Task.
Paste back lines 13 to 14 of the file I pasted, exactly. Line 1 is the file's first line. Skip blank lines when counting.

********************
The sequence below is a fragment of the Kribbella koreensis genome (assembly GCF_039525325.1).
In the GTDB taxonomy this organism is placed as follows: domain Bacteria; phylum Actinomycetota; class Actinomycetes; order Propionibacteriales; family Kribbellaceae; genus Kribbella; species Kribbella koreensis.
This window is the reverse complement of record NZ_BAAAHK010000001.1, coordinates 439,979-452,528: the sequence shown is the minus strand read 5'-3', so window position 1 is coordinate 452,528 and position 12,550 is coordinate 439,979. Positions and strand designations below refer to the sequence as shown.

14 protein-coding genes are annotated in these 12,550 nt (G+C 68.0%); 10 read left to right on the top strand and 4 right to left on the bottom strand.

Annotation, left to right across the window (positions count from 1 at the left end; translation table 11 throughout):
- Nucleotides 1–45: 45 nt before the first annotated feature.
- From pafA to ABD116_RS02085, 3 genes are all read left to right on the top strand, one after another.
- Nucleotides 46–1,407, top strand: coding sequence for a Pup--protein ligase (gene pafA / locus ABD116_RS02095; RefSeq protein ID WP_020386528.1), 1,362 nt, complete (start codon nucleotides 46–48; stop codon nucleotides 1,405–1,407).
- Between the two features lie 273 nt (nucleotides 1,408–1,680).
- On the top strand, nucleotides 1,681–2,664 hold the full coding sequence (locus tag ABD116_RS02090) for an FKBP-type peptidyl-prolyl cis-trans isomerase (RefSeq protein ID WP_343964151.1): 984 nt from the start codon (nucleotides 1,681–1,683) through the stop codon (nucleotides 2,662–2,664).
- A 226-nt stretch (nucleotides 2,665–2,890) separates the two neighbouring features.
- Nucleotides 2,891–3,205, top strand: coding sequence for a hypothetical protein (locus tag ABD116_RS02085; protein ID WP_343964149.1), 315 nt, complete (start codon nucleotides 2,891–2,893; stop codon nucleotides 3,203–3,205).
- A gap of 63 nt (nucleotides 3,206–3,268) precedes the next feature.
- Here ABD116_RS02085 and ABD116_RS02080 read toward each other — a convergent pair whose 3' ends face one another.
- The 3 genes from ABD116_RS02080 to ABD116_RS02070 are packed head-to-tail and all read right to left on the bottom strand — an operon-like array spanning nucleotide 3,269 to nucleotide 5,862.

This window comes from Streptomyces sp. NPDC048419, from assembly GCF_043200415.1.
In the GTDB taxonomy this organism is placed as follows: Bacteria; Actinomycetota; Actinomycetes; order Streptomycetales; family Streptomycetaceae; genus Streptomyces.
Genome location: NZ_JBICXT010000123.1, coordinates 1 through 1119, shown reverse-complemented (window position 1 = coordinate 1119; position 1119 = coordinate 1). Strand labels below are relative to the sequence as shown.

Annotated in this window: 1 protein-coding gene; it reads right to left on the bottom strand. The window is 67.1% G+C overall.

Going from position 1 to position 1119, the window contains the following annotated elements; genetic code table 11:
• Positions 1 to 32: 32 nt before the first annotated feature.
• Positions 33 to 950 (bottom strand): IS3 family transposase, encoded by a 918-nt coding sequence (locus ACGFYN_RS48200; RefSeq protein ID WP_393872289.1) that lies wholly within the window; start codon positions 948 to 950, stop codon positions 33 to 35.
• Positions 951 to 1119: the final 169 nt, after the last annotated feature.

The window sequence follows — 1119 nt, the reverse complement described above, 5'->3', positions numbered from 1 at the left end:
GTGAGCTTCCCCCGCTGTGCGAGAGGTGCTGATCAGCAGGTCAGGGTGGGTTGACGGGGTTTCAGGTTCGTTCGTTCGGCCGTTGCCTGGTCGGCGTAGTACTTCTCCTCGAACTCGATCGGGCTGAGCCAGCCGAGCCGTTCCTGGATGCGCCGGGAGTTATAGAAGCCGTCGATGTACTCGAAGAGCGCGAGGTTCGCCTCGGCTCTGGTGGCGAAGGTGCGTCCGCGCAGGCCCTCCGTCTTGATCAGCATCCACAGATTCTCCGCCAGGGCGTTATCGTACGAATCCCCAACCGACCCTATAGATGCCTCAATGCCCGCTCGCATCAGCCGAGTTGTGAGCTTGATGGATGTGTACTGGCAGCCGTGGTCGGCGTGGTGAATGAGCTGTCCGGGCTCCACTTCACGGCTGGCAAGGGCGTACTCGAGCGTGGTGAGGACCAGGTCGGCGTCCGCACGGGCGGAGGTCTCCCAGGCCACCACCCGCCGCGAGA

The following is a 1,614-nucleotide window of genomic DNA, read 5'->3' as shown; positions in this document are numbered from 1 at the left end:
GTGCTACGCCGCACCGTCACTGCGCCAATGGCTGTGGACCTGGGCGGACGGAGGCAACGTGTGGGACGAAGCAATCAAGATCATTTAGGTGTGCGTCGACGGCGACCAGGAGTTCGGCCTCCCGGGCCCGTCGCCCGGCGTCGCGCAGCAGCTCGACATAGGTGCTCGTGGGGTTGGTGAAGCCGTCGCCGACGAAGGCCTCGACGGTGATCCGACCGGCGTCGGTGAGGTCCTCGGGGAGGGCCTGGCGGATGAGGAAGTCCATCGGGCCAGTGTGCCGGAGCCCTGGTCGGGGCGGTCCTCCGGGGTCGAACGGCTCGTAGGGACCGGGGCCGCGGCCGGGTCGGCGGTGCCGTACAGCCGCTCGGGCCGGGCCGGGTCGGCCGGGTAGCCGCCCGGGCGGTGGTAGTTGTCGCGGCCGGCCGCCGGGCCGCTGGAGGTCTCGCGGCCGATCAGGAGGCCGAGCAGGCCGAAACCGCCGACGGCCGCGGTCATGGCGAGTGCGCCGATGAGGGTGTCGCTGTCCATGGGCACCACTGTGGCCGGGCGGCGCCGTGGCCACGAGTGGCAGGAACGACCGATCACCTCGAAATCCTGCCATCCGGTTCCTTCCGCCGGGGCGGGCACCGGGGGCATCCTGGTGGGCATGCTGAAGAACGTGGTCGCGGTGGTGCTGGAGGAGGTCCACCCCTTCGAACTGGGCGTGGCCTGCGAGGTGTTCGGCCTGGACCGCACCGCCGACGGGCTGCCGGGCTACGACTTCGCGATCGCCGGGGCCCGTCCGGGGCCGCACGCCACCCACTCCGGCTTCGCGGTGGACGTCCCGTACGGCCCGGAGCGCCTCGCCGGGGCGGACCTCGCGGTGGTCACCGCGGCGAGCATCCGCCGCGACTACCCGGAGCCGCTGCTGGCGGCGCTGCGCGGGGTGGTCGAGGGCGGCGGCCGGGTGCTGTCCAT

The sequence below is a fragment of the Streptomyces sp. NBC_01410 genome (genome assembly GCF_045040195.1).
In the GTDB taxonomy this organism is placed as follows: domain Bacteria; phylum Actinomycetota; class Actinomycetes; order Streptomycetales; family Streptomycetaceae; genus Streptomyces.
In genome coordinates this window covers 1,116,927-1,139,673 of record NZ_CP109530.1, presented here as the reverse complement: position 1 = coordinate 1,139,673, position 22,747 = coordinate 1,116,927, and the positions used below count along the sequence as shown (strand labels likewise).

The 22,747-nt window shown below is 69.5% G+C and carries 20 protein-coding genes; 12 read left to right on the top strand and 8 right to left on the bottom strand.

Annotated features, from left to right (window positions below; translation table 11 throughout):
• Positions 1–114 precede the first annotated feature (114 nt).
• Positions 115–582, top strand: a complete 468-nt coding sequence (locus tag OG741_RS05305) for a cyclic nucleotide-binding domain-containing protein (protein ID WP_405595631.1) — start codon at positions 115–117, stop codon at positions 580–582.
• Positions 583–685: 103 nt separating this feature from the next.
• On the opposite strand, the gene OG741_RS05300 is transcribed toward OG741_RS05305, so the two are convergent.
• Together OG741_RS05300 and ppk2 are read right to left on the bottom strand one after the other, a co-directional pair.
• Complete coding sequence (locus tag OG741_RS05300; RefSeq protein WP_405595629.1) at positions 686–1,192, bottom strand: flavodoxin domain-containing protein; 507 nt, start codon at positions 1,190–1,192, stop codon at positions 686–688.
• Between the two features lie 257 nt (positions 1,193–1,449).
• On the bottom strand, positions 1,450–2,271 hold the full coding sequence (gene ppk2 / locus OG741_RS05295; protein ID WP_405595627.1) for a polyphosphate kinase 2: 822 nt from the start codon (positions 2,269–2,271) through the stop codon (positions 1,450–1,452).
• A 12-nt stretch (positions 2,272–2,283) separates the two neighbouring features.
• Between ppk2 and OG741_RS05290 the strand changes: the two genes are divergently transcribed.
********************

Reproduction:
- A gap of 63 nt (nucleotides 3,206–3,268) precedes the next feature.
- Here ABD116_RS02085 and ABD116_RS02080 read toward each other — a convergent pair whose 3' ends face one another.